Blue is a source of anthocyanins, which destroy free radicals in the body. This color is related to the 5th or throat chakra, which is linked to the thyroid gland, vocal cords and bronchi. Examples include blueberries and plums.

Red/Purple is a great source of antioxidants, which protect the body against heart disease and blood clots and slow aging cells and Alzheimer’s.1 The red correlates to the base chakra. The purple relates more to the 6th chakra, also known as the third eye. The 6th chakra, located between the eyes, governs the pituitary gland and the hypothalamus. Examples include beets, berries, grapes, red cabbage.

White/green is a source of allicin which protects the body with anti-tumor properties and antioxidant flavorno. White is often related to the 6th or 7th chakras, both related to glandular functions in the body. The color white is responsible for purification in the body, and green, as mentioned above, is considered cleansing for the blood and lungs. Examples of white foods include garlic, leeks, onions, brussels sprouts, cauliflower, scallions and asparagus.2

White foods, such as milk, yogurt, and some cheeses are packed with vitamin D, calcium, and phosphorus.  These vitamins and minerals aid in bone health and may help us maintain a healthy body weight.  Yogurt also contain probiotics, which are bacteria that confer a health benefit, like promoting digestive health or supporting immune function.3 While we wouldn’t typically think of dairy as being purifying like other white foods, white is considered the most Sattvic color, and dairy is considered a Sattvic food class.

Brown provides fiber and carcinogen removal, as well as a good source of protein for cellular synthesis. Brown is considered very grounding for the body. Examples: foods from this category run the gamut from whole grains to legumes to meats; the grains provide serotonin support in the digestive tract, and the meats support tonification and grounding. There is no chakra associated with the color brown.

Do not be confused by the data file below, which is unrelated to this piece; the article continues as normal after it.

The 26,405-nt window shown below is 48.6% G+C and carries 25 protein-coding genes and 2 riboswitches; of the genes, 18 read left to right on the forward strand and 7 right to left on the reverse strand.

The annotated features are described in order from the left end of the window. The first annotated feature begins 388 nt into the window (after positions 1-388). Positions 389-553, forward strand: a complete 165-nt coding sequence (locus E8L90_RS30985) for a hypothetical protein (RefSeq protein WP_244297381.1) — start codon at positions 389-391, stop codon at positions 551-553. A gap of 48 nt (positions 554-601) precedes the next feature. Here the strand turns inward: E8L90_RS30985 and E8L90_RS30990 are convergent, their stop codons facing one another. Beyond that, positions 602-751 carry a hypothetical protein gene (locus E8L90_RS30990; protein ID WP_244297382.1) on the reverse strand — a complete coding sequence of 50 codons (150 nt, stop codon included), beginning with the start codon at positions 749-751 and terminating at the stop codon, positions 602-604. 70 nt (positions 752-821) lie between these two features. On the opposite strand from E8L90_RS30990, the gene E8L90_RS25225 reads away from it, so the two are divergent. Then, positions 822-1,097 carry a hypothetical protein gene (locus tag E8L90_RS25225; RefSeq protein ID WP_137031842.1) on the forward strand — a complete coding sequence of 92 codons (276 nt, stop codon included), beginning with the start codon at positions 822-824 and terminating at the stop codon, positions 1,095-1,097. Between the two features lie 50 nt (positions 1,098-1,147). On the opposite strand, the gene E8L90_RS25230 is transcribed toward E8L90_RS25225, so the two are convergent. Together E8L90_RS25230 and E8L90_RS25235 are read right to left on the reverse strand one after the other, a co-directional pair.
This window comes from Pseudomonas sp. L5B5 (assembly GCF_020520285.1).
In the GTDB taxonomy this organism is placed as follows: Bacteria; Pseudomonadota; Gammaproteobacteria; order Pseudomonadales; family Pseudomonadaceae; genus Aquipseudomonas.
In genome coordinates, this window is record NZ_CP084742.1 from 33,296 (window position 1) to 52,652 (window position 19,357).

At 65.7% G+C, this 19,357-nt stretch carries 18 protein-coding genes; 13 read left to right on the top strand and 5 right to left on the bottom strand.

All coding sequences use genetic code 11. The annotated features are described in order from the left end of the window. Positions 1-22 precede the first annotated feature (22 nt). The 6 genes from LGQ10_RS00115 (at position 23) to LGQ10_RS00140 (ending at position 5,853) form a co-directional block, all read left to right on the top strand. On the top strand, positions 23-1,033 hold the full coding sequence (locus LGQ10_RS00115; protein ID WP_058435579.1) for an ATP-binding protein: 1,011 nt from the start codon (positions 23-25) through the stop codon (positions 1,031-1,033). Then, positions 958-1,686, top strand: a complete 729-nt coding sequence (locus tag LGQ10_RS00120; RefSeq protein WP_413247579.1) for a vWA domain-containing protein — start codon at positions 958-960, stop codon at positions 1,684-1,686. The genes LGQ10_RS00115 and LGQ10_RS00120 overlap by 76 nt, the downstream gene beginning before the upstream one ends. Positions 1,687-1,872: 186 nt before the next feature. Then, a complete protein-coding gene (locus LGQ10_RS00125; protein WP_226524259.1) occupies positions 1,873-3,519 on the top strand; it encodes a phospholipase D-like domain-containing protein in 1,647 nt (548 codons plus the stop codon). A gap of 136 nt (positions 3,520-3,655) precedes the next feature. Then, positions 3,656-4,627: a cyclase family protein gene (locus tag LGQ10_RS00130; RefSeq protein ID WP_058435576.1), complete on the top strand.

So in answer to the original question, “can the color of the food you eat make a difference in your health?,” the answer is: of course, but it’s really more about what you might be missing if you are NOT getting one of the color groups. All told, eating a variety of colors  makes food more visually appealing and therefore more satiating (translate: less desire to overeat!). The more vibrant the colors, the more stimulating to the brain and the body’s natural intelligence system, so the body does a better job of assimilating what we consume. We want to ensure that we are consuming the wide spectrum of chemicals that keeps the body functioning at its optimum, and each color group has a contribution to make.

Match the color chart to your doshic food plan, and select foods of each color that work with your plan. And always remember: variety is the spice of life…and the key to a well-balanced diet.






The sole purpose of this article is to provide information about the tradition of Ayurveda. This information is not intended for use in the diagnosis, treatment, cure or prevention of any disease. If you have an acute or chronic health concern, please consult a trained health professional who can fully assess your needs and address them effectively. If you are seeking the advice of a trained ayurvedic expert, call or email Karen Callahan at